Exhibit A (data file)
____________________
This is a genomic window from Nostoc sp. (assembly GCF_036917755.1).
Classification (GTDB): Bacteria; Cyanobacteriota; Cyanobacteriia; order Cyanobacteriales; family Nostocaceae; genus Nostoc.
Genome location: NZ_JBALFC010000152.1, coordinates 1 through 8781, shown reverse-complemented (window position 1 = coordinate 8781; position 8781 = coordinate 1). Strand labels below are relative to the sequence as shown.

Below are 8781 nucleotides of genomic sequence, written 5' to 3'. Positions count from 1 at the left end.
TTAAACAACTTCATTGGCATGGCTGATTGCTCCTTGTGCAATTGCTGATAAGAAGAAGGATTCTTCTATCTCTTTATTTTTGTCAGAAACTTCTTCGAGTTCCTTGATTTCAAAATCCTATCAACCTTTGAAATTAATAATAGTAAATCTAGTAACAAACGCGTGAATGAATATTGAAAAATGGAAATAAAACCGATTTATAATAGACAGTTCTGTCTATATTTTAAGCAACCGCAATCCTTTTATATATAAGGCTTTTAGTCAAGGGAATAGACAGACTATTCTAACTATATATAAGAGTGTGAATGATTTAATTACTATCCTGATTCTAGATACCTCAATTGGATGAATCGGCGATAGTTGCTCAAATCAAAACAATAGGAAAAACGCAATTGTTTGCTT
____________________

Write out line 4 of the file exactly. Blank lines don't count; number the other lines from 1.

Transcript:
Below are 8781 nucleotides of genomic sequence, written 5' to 3'. Positions count from 1 at the left end.